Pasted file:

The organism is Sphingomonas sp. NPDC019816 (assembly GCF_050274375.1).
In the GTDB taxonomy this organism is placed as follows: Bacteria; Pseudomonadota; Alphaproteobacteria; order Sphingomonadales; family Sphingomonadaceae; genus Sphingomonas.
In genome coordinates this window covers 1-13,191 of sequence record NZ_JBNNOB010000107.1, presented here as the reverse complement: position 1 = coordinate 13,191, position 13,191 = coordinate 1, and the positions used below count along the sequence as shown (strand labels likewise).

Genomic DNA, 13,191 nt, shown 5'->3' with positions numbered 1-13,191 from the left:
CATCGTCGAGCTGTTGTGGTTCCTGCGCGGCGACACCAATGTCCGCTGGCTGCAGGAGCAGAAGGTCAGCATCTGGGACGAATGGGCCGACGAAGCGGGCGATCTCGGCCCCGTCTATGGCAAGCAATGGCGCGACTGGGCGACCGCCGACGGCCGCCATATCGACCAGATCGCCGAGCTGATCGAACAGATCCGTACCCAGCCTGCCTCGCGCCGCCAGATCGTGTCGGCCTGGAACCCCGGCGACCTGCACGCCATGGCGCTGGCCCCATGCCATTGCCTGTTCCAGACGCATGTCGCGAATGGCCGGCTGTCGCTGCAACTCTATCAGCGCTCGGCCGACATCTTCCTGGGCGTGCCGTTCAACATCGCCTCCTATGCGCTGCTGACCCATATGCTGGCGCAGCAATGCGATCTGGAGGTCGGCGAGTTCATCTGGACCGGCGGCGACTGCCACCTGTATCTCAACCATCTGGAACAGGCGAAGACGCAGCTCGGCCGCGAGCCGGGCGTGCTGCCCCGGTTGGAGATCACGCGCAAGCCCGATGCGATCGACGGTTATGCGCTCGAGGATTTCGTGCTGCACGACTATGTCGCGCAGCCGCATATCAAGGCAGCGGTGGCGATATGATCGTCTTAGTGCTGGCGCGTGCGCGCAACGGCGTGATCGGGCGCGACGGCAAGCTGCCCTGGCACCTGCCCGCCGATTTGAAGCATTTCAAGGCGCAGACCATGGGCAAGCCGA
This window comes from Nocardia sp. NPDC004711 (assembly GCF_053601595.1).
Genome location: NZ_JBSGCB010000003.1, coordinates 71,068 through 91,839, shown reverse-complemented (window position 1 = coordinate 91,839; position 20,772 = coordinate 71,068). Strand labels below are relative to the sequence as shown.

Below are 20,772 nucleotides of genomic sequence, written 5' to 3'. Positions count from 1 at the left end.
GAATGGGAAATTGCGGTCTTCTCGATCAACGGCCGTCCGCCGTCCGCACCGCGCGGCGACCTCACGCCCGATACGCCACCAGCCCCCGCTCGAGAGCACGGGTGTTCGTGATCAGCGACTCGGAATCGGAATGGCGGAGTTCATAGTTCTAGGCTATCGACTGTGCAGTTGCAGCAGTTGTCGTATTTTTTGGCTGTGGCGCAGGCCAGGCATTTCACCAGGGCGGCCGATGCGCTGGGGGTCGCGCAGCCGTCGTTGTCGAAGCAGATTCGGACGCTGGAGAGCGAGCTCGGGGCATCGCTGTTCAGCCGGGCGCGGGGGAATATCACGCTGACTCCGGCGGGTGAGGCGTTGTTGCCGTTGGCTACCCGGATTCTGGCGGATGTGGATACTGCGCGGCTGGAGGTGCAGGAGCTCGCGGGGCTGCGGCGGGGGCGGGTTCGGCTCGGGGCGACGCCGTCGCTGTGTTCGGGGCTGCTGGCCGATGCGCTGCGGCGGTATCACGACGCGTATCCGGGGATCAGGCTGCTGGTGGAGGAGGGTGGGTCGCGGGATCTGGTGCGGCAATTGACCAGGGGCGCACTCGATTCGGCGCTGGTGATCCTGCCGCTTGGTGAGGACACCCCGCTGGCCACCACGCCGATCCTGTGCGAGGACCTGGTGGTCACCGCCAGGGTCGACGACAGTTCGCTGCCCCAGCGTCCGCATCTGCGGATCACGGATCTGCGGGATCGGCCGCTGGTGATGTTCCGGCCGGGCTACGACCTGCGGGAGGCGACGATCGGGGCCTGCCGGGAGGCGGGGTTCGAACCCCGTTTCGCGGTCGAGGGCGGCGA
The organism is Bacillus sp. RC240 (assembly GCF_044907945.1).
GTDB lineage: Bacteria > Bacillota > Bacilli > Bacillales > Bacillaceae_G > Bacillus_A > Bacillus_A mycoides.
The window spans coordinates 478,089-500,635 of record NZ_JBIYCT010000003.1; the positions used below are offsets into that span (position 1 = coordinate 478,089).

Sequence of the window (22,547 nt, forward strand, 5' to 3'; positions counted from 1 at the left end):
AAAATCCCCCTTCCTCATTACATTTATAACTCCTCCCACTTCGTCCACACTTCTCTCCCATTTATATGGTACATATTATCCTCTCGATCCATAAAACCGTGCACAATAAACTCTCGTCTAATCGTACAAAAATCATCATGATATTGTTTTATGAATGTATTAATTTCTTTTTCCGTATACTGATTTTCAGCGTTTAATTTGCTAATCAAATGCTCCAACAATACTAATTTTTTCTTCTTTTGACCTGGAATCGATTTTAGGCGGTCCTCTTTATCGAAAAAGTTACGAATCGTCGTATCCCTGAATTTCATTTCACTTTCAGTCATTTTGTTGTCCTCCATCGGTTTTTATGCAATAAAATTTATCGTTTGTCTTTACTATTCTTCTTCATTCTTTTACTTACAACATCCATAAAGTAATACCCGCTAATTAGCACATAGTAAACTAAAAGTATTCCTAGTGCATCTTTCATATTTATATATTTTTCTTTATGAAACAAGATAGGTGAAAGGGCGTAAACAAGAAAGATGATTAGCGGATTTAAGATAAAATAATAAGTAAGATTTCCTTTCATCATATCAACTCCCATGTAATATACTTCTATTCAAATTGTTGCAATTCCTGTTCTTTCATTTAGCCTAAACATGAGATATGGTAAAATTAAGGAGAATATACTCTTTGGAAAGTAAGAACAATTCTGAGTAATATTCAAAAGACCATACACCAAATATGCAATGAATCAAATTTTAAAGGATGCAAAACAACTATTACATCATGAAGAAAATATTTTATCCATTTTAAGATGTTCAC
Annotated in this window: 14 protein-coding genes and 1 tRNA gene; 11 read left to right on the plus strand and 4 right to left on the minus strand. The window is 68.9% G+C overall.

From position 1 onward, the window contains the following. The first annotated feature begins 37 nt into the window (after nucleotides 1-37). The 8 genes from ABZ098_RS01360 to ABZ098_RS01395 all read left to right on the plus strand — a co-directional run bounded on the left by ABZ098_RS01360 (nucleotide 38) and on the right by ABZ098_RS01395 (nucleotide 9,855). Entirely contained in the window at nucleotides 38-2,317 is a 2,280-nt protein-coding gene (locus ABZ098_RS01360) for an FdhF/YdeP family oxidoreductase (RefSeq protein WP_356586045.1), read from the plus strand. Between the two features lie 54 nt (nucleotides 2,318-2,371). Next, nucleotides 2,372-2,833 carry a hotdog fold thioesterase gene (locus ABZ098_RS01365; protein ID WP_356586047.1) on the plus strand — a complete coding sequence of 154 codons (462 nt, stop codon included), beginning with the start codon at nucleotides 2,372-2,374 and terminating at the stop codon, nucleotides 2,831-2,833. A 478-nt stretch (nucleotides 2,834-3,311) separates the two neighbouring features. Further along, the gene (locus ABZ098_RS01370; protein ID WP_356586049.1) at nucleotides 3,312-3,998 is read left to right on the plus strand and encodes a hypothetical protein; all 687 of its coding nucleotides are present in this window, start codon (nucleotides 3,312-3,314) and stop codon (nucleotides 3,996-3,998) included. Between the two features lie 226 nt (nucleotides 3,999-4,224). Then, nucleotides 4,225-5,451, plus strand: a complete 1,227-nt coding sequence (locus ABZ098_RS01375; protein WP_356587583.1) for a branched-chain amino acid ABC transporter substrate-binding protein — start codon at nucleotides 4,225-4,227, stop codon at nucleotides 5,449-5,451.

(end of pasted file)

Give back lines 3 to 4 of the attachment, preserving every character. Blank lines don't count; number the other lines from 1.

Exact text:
In genome coordinates this window covers 1-13,191 of sequence record NZ_JBNNOB010000107.1, presented here as the reverse complement: position 1 = coordinate 13,191, position 13,191 = coordinate 1, and the positions used below count along the sequence as shown (strand labels likewise).

Genomic DNA, 13,191 nt, shown 5'->3' with positions numbered 1-13,191 from the left: